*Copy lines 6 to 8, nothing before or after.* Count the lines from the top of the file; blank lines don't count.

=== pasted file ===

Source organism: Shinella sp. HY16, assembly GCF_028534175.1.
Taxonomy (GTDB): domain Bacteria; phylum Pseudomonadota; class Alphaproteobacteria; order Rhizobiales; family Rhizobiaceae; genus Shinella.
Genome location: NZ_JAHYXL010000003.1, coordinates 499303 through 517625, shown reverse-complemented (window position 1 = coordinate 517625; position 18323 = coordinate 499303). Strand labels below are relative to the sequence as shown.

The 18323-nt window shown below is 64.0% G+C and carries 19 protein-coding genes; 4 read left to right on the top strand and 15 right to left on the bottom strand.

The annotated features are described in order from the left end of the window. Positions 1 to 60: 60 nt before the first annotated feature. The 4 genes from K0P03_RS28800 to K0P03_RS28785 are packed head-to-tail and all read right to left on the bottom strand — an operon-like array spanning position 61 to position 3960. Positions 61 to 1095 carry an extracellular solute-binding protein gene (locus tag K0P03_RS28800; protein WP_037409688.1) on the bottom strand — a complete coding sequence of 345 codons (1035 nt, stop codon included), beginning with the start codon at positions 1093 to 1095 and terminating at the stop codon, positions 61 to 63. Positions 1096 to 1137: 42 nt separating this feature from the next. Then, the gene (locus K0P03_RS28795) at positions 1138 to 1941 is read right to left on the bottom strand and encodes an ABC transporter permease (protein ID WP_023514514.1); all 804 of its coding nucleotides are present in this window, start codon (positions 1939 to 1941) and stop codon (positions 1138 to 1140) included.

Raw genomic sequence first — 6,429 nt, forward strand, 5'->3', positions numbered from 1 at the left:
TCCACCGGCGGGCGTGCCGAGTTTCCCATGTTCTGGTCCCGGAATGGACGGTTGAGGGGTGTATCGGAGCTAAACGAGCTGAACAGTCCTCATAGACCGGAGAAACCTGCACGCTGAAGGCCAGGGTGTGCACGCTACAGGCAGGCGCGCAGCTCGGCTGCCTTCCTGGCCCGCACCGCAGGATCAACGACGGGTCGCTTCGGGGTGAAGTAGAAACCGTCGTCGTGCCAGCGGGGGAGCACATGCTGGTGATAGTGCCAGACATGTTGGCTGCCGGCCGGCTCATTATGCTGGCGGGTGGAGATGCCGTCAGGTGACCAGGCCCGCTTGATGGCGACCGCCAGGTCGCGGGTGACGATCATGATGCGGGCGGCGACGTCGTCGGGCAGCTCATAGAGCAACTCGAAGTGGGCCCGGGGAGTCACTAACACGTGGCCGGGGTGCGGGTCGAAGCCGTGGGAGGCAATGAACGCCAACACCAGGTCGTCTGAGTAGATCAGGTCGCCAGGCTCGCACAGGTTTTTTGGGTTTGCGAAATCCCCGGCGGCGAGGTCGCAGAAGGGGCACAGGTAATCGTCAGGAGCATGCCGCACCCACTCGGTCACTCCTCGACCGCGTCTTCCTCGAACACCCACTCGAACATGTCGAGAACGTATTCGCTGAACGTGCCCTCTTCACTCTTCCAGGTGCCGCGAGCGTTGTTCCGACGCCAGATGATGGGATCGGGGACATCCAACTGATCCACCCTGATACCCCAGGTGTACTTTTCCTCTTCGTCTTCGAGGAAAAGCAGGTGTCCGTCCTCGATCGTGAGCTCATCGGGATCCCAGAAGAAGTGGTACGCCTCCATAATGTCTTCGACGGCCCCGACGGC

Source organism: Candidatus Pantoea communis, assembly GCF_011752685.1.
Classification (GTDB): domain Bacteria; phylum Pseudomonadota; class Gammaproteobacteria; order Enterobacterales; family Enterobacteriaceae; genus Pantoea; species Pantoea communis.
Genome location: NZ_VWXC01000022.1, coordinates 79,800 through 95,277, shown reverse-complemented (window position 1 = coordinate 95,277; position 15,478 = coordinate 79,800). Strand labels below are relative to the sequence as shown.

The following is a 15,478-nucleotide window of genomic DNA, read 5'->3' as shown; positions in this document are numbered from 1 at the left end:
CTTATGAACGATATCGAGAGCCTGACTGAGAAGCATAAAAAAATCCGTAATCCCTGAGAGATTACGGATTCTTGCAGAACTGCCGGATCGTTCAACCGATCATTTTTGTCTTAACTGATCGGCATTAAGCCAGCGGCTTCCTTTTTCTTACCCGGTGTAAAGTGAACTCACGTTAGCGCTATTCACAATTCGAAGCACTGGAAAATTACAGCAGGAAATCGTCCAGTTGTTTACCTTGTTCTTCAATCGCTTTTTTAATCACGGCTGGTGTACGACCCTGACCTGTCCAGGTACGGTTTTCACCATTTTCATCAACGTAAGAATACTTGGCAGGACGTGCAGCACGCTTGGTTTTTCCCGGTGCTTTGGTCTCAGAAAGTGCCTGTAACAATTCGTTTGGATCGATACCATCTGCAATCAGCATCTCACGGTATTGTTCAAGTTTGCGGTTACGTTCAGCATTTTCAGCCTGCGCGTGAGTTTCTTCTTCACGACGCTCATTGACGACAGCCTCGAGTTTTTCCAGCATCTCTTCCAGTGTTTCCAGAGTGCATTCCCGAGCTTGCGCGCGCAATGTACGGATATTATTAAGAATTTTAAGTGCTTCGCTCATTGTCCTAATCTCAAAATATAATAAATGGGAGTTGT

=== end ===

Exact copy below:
Raw genomic sequence first — 6,429 nt, forward strand, 5'->3', positions numbered from 1 at the left:
TCCACCGGCGGGCGTGCCGAGTTTCCCATGTTCTGGTCCCGGAATGGACGGTTGAGGGGTGTATCGGAGCTAAACGAGCTGAACAGTCCTCATAGACCGGAGAAACCTGCACGCTGAAGGCCAGGGTGTGCACGCTACAGGCAGGCGCGCAGCTCGGCTGCCTTCCTGGCCCGCACCGCAGGATCAACGACGGGTCGCTTCGGGGTGAAGTAGAAACCGTCGTCGTGCCAGCGGGGGAGCACATGCTGGTGATAGTGCCAGACATGTTGGCTGCCGGCCGGCTCATTATGCTGGCGGGTGGAGATGCCGTCAGGTGACCAGGCCCGCTTGATGGCGACCGCCAGGTCGCGGGTGACGATCATGATGCGGGCGGCGACGTCGTCGGGCAGCTCATAGAGCAACTCGAAGTGGGCCCGGGGAGTCACTAACACGTGGCCGGGGTGCGGGTCGAAGCCGTGGGAGGCAATGAACGCCAACACCAGGTCGTCTGAGTAGATCAGGTCGCCAGGCTCGCACAGGTTTTTTGGGTTTGCGAAATCCCCGGCGGCGAGGTCGCAGAAGGGGCACAGGTAATCGTCAGGAGCATGCCGCACCCACTCGGTCACTCCTCGACCGCGTCTTCCTCGAACACCCACTCGAACATGTCGAGAACGTATTCGCTGAACGTGCCCTCTTCACTCTTCCAGGTGCCGCGAGCGTTGTTCCGACGCCAGATGATGGGATCGGGGACATCCAACTGATCCACCCTGATACCCCAGGTGTACTTTTCCTCTTCGTCTTCGAGGAAAAGCAGGTGTCCGTCCTCGATCGTGAGCTCATCGGGATCCCAGAAGAAGTGGTACGCCTCCATAATGTCTTCGACGGCCCCGACGGC

Source organism: Candidatus Pantoea communis, assembly GCF_011752685.1.